佩柏礦脈由加拿大溫哥華北方王朝礦產公司（Northern Dynasty Minerals Ltd）和阿拉斯加安克拉治佩柏夥伴有限公司（Pebble Limited Partnership, PLP）共同持有，礦藏包括銅、金和鉬。EPA在一份聲明中提到，佩柏礦脈可能成為全世界最大的露天礦場，可深如大峽谷、面積大於曼哈頓，威脅全世界最豐富的鮭魚漁藏。
The U.S. Environmental Protection Agency today proposed regulations to protect one of the world’s most valuable salmon fisheries, in Bristol Bay, Alaska, from the risks posed by a proposed open pit mine nearly as deep as the Grand Canyon and larger than Manhattan.
This deposit of copper, gold and molybdenum is owned by Northern Dynasty Minerals based in Vancouver, Canada and the Pebble Limited Partnership, based in Anchorage, Alaska. It could become one of the largest open pit mines in the world and would threaten one of the world’s most productive salmon fisheries, the EPA said in a statement.
“The science is clear that mining the Pebble deposit would cause irreversible damage to one of the world’s last intact salmon ecosystems. Bristol Bay’s exceptional fisheries deserve exceptional protection,” said Dennis McLerran, regional administrator for EPA Region 10.The proposed Pebble Mine would generate mine tailings and waste rock that would fill a football stadium up to 3,900 times, the EPA says.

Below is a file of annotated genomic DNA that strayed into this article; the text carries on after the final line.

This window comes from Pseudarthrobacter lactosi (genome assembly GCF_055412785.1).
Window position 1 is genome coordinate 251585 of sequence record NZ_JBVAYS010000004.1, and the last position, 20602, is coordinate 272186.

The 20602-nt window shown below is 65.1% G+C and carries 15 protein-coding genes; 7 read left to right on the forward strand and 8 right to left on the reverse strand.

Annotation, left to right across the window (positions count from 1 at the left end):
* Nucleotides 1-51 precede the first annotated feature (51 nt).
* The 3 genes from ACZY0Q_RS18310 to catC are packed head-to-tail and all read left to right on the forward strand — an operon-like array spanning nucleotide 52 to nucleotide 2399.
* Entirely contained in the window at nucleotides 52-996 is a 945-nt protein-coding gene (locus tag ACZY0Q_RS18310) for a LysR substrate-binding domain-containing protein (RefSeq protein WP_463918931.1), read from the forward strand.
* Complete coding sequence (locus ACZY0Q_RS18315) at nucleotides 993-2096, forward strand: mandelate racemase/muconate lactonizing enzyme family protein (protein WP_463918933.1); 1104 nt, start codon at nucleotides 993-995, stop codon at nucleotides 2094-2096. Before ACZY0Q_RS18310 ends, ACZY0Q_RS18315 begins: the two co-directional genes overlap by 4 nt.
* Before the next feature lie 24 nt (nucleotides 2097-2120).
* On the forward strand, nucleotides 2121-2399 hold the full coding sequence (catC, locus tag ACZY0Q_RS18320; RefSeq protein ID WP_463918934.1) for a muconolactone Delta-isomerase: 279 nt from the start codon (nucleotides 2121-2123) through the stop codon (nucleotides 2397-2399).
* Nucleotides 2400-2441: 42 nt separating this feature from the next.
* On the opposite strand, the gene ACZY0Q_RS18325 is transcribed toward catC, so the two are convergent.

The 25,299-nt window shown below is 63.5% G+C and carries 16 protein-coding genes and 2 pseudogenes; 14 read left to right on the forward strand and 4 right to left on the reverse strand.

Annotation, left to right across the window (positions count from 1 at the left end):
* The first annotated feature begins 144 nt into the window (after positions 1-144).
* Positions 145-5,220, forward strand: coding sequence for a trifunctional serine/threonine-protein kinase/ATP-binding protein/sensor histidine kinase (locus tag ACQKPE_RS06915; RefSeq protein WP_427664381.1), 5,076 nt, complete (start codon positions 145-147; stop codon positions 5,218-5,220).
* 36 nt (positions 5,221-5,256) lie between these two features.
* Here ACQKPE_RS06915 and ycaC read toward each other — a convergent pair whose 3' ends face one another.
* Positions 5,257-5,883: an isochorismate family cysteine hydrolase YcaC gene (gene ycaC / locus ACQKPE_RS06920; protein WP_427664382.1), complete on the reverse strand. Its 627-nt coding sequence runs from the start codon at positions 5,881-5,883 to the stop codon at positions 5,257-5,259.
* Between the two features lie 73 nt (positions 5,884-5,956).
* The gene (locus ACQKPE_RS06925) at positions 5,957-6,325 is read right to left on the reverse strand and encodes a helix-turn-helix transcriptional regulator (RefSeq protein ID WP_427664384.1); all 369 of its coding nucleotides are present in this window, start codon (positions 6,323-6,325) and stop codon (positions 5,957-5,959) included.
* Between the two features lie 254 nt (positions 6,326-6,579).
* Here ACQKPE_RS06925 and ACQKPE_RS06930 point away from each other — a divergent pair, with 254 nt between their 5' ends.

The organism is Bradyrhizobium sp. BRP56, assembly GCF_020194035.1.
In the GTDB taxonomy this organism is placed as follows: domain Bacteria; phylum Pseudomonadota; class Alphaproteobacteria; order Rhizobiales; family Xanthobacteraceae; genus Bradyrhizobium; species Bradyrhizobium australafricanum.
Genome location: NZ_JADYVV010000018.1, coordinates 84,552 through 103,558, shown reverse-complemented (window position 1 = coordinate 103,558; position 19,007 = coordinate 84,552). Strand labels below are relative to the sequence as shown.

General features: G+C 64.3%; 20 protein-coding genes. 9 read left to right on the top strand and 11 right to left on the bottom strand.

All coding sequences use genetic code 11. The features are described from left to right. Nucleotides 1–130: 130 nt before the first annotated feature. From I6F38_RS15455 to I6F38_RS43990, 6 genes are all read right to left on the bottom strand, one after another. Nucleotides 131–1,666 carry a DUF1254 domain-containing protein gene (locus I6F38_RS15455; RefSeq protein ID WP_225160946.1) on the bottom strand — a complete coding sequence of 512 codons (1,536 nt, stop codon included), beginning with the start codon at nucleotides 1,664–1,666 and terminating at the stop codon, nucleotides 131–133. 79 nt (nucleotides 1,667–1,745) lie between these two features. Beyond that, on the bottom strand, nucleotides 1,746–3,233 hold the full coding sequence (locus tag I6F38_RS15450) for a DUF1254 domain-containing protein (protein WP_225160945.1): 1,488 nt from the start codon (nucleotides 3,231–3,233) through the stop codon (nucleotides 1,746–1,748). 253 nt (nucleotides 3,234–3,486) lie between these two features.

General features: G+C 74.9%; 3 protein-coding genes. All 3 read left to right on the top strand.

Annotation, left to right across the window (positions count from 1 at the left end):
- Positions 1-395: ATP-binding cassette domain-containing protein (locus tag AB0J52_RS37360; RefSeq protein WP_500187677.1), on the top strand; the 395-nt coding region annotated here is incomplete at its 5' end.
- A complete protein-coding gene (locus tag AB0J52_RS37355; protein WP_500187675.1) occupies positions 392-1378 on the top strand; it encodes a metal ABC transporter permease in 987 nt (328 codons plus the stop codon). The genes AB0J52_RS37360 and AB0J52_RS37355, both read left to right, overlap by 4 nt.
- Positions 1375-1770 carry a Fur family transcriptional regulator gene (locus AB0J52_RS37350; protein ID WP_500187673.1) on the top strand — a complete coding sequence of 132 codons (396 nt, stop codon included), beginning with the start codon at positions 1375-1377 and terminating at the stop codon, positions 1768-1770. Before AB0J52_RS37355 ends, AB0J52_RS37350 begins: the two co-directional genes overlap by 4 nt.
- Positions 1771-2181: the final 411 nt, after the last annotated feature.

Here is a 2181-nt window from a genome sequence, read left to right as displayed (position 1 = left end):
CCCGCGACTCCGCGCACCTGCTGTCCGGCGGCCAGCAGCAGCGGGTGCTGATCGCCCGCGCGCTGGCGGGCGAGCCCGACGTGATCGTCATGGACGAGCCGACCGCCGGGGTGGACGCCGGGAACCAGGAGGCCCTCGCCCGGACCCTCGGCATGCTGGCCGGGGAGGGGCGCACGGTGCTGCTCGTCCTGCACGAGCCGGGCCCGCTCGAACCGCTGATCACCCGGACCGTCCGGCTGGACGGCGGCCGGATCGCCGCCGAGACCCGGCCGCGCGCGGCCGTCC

Mine tailings impoundments would cover about 19 square miles and waste rock piles that would cover nearly nine square miles in an area with productive streams, wetlands, lakes and ponds important for salmon.
Based on scientific analysis, EPA Region 10 proposes to restrict all discharge of dredged or fill material related to mining the Pebble deposit that would result in any or all of the following:
Loss of streams: The loss of five or more miles of streams with documented salmon occurrence; or the loss of 19 or more miles of streams where salmon are not documented, but that are tributaries of streams with documented salmon occurrence
Loss of wetlands, lakes, and ponds: The loss of 1,100 or more acres of wetlands, lakes, and ponds that connect with streams with documented salmon occurrence or tributaries of those streams
Streamflow alterations: Streamflow alterations greater than 20 percent of daily flow in nine or more linear miles of streams with documented salmon occurrence
According to EPA analyses, losses of the nature and magnitude listed above would be unprecedented for the Clean Water Act Section 404 regulatory program in the Bristol Bay region, as well as the rest of Alaska and perhaps the nation.
EPA Region 10 is seeking public comment on its proposal from July 21 to September 19, 2014, and will hold public meetings in Alaska from August 12-15.